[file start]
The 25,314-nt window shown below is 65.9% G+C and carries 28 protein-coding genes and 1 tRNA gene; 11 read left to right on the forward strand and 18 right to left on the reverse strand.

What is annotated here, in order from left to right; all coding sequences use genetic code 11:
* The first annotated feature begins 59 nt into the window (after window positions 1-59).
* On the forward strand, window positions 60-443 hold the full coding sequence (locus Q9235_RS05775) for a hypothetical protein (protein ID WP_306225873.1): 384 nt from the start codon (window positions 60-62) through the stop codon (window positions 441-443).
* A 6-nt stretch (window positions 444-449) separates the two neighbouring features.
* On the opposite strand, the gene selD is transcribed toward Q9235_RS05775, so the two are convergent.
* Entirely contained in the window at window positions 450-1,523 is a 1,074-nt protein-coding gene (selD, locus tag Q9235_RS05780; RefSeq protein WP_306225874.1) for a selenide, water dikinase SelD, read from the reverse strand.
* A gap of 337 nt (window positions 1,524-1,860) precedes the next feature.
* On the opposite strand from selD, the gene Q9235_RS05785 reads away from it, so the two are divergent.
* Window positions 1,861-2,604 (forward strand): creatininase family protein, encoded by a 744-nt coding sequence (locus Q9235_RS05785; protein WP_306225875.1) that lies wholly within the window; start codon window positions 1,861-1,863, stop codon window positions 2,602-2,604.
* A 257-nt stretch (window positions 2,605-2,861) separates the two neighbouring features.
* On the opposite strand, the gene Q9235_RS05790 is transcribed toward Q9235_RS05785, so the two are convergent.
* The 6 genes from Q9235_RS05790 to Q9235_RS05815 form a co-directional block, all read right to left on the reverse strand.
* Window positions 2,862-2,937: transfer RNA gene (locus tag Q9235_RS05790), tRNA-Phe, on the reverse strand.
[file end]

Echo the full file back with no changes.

The 25,314-nt window shown below is 65.9% G+C and carries 28 protein-coding genes and 1 tRNA gene; 11 read left to right on the forward strand and 18 right to left on the reverse strand.

What is annotated here, in order from left to right; all coding sequences use genetic code 11:
* The first annotated feature begins 59 nt into the window (after window positions 1-59).
* On the forward strand, window positions 60-443 hold the full coding sequence (locus Q9235_RS05775) for a hypothetical protein (protein ID WP_306225873.1): 384 nt from the start codon (window positions 60-62) through the stop codon (window positions 441-443).
* A 6-nt stretch (window positions 444-449) separates the two neighbouring features.
* On the opposite strand, the gene selD is transcribed toward Q9235_RS05775, so the two are convergent.
* Entirely contained in the window at window positions 450-1,523 is a 1,074-nt protein-coding gene (selD, locus tag Q9235_RS05780; RefSeq protein WP_306225874.1) for a selenide, water dikinase SelD, read from the reverse strand.
* A gap of 337 nt (window positions 1,524-1,860) precedes the next feature.
* On the opposite strand from selD, the gene Q9235_RS05785 reads away from it, so the two are divergent.
* Window positions 1,861-2,604 (forward strand): creatininase family protein, encoded by a 744-nt coding sequence (locus Q9235_RS05785; protein WP_306225875.1) that lies wholly within the window; start codon window positions 1,861-1,863, stop codon window positions 2,602-2,604.
* A 257-nt stretch (window positions 2,605-2,861) separates the two neighbouring features.
* On the opposite strand, the gene Q9235_RS05790 is transcribed toward Q9235_RS05785, so the two are convergent.
* The 6 genes from Q9235_RS05790 to Q9235_RS05815 form a co-directional block, all read right to left on the reverse strand.
* Window positions 2,862-2,937: transfer RNA gene (locus tag Q9235_RS05790), tRNA-Phe, on the reverse strand.